Smith, De Villiers propel South Africa to 460-4
DUBAI, United Arab Emirates (AP) — South Africa captain Graeme Smith notched his fifth test double century and AB de Villiers made a chancy century as the Proteas amassed a lead of 361 in the second test against Pakistan on Thursday.
Smith was batting on 227 after an energy-sapping innings of 10 hours and De Villiers made Pakistan repent for dropping him off the first ball by scoring an attacking unbeaten 157 with South Africa finishing the day two at a solid 460-4.
Their 326-run partnership was the best fifth wicket stand for South Africa in tests as Pakistan bowlers toiled hard under hot and humid conditions for the solo success of nightwatchman Dale Steyn.
Smith faced 367 balls and hit 16 fours while De Villiers faced 262 balls, smashed 16 fours and a straight six off Saeed Ajmal (2-132) to give the Proteas a real hope of leveling the series after losing the first test by seven wickets last week.
Smith and De Villiers bettered South Africa’s previous fifth wicket stand of 267 runs made by Jacques Kallis and Ashwell Prince against West Indies at St. John’s in 2005.
“Ideally we would like to bat once in this game, that will be goal No. 1,” Smith said. “We will definitely bat the morning session tomorrow.”
Smith plundered records in a superb display of chanceless batting. He drove leftarm spinner Zulfiqar Babar to midwicket and ran two runs to complete his first double century against Pakistan off 326 balls and also became the second South African after Kallis (13,140) to score more than 9,000 test runs.
Both Smith and De Villiers made batting look very easy on a dry wicket where Pakistan was bowled out for just 99 inside three hours on the first day.
“The goal for today was to get ourselves into a position from where we could win the game,” Smith said. “The way AB played and transferred pressure, it made my life a lot easier, it was terrific knock from him.”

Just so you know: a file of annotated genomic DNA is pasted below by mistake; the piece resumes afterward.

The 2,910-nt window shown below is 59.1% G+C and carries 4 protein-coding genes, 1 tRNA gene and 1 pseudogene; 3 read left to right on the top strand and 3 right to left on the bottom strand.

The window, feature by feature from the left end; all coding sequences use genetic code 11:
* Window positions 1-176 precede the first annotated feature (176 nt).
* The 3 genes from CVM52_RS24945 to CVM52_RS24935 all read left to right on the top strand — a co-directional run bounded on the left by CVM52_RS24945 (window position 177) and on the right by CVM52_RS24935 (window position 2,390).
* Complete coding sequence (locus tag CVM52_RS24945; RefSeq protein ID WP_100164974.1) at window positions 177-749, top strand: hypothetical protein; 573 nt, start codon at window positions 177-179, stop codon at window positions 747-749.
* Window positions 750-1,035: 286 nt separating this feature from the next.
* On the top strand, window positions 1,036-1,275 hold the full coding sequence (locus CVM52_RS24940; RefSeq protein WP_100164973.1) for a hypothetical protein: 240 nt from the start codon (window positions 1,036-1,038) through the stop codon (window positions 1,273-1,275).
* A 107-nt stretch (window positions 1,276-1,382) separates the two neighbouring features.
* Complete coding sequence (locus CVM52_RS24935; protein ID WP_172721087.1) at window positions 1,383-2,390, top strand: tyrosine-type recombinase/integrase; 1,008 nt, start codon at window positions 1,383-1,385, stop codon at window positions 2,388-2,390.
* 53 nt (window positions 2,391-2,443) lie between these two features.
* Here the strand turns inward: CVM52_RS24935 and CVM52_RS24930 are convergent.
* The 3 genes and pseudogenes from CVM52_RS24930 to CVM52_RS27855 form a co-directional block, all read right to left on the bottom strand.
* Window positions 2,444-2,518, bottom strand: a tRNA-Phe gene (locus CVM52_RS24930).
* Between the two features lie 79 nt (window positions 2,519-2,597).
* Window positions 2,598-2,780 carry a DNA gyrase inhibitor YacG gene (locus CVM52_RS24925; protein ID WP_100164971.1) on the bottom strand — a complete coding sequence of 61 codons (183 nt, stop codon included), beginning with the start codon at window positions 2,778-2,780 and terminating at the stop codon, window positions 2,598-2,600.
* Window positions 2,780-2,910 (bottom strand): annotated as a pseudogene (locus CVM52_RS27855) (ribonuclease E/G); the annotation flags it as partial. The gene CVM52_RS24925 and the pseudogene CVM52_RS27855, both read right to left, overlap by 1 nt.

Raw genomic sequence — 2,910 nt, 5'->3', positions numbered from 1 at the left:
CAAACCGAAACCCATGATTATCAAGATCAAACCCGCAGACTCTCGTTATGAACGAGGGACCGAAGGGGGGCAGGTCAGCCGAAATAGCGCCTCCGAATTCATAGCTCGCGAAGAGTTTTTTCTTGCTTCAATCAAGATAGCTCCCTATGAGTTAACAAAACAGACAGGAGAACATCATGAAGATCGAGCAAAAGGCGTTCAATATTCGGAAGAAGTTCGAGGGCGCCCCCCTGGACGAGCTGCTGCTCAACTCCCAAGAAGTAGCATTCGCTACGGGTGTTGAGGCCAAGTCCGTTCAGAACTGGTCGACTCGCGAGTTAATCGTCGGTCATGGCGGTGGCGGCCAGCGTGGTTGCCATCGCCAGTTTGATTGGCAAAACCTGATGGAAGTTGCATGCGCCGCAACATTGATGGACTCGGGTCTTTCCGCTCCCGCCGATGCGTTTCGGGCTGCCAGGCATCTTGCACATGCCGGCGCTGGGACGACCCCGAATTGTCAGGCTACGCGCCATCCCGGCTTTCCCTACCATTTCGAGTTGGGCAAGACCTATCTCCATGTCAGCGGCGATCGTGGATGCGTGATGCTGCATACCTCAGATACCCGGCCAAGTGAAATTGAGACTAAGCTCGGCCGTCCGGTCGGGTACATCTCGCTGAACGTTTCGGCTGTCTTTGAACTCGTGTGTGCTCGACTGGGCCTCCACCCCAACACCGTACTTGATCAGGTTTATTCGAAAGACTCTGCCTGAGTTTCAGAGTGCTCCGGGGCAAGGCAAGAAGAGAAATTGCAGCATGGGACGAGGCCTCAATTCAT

Pakistan’s plan to break the partnership by giving the second new ball to the spinners from one end after lunch went horribly wrong and both batsmen went on a run rampage by adding 139 runs in 26 overs in the second session before adding further 123 in 33 overs after tea.
Smith raised his 150 by hitting Ajmal for three successive boundaries while De Villiers completed his 17th test hundred in the last over before tea when he drove the offspinner to the cover fence.
Pakistan’s lone wicket came early in the day when Steyn added six more to the team’s overnight 128-3 before he offered no shot off lanky pacer Mohammad Irfan’s delivery that knocked his exposed off stump.
And with the lead only 35 at that stage, Irfan should have had the wicket of De Villiers next ball, but wicketkeeper Adnan Akmal couldn’t hold on to a low diving catch off the thick outside edge.
De Villiers could have been out leg before wicket on 25 had Pakistan not wasted both their television referrals inside the first five overs of South Africa innings on Wednesday.
Umpire Rod Tucker turned down Ajmal’s appeal but television replays showed the ball would have hit the middle and leg stump.
Pakistan also missed another chance to dismiss De Villiers on 37 when in Babar’s first over with the new ball Khurram Manzoor could not judge a top edged sweep while running backwards from midwicket.
“Bowlers tried their best, but when you drop AB on zero and then again ... he is the kind of a player, he will make you pay for it,” Pakistan bowling coach Mohammad Akram said.
Smith, 67 overnight, used his feet well against both spinners and seamers and raised his first century in 2013 with a straight driven boundary off Ajmal as South Africa progressed to 198-4 by lunch.
But once captain Misbah-ul-Haq took the second new ball and employed spinners, both Smith and De Villiers plundered Pakistan bowlers.
“Surely, it’s hard work from here on,” Akram said.